4. ^ Murakami, T.; Okuno, Y.; Yamasaki, H. (December 2005). "Suppression of ionization instability in a magnetohydrodynamic plasma by coupling with a radio-frequency electromagnetic field" (PDF). Applied Physics Letters. 86 (19): 191502–191502.3. Bibcode:2005ApPhL..86s1502M. doi:10.1063/1.1926410.
  5. ^ Petit, J.-P.; Geffray, J. (June 2009). "Non equilibrium plasma instabilities". Acta Physica Polonica A. 115 (6): 1170–1173. Bibcode:2009AcPPA.115.1170P. doi:10.12693/aphyspola.115.1170.
  6. ^ Petit, J.-P.; Doré, J.-C. (2013). "Velikhov electrothermal instability cancellation by a modification of electrical conductivity value in a streamer by magnetic confinement". Acta Polytechnica. 53 (2): 219–222. doi:10.14311/1765. hdl:10467/67041.
  7. ^ Haines, M. G.; McNab, I. R. (1974). "Magnetohydrodynamic power dynamics" (PDF). Physics in Technology. 5 (4): 278–300. Bibcode:1974PhTec...5..278H. doi:10.1088/0305-4624/5/4/I03.
  8. ^ Dane, Abe (August 1990). "100 mph Jet Ships" (PDF). Popular Mechanics. pp. 60–62. Retrieved 2018-04-04.
  9. ^ Normile, Dennis (November 1992). "Superconductivity goes to sea" (PDF). Popular Science. Bonnier Corporation. pp. 80–85. Retrieved 2018-04-04.
  10. ^ Sherman, A. (January 1963). "Magnetohydrodynamic Propulsion" (PDF). R63SD5 (Report). Air Force Office of Scientific Research.
  11. ^ Carter, A. F.; Weaver, W. R.; Mcfarland, D. R.; Wood, G. P. (December 1971). "Development and initial operating characteristics of the 20 megawatt linear plasma accelerator facility" (PDF). NASA-TN-D-6547 (Report). Langley Research Center: NASA. hdl:2060/19720005094.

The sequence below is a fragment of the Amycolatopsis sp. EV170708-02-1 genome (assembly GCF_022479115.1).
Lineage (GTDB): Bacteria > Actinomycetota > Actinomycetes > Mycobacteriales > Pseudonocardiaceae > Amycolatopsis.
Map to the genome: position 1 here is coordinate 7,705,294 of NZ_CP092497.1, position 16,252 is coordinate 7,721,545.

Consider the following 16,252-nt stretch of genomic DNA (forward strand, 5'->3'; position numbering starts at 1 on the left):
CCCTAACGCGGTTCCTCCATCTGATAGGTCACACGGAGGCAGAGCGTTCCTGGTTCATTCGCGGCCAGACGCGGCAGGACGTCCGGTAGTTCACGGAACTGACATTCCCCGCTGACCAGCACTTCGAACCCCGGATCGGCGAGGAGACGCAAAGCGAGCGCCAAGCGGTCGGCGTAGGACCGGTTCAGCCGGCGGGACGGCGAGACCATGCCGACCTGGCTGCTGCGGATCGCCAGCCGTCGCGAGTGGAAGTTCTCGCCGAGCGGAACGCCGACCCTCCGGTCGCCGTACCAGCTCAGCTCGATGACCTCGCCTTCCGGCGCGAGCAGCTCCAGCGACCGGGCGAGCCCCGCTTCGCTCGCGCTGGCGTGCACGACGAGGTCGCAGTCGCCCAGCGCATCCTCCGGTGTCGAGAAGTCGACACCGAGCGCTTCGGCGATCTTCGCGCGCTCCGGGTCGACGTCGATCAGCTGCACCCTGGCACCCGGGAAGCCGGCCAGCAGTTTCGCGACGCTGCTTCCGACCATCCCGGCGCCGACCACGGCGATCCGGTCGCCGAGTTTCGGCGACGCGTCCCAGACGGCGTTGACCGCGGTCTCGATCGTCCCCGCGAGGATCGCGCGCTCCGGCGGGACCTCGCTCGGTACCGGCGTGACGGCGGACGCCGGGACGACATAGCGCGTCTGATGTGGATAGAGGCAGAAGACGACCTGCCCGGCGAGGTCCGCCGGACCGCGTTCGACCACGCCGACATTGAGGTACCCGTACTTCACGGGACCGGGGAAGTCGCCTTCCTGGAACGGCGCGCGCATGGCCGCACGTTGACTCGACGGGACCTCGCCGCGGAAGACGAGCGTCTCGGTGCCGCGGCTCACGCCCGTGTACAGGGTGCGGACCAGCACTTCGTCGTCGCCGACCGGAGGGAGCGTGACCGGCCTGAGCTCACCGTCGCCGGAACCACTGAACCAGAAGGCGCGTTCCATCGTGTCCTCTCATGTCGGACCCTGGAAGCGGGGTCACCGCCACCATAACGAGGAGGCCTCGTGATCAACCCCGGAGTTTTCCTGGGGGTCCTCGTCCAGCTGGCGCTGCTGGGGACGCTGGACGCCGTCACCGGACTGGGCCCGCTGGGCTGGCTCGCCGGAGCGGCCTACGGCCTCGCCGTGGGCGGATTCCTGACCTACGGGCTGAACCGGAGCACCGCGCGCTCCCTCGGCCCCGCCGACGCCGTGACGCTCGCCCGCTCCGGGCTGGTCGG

12. ^ Litchford, Ron J.; Lineberry, John T. (May 2008). Magnetohydrodynamic Augmented Propulsion Experiment. Annual Technical Meeting. Yamanakako, Japan: Japan MHD Society. hdl:2060/20080033025.
  13. ^ Roy, Subrata; Arnold, David; Lin, Jenshan; Schmidt, Tony; Lind, Rick; et al. (20 December 2011). Air Force Office of Scientific Research; University of Florida (eds.). Demonstration of a Wingless Electromagnetic Air Vehicle (PDF) (Report). Defense Technical Information Center. ASIN B01IKW9SES. AFRL-OSR-VA-TR-2012-0922. Archived (PDF) from the original on May 17, 2013.

Further reading[edit]

  • Sutton, George W.; Sherman, Arthur (July 2006). Engineering Magnetohydrodynamics. Dover Civil and Mechanical Engineering. Dover Publications. ISBN 978-0486450322.
  • Weier, Tom; Shatrov, Victor; Gerbeth, Gunter (2007). "Flow Control and Propulsion in Poor Conductors". In Molokov, Sergei S.; Moreau, R.; Moffatt, H. Keith (eds.). Magnetohydrodynamics: Historical Evolution and Trends. Springer Science+Business Media. pp. 295–312. doi:10.1007/978-1-4020-4833-3. ISBN 978-1-4020-4832-6.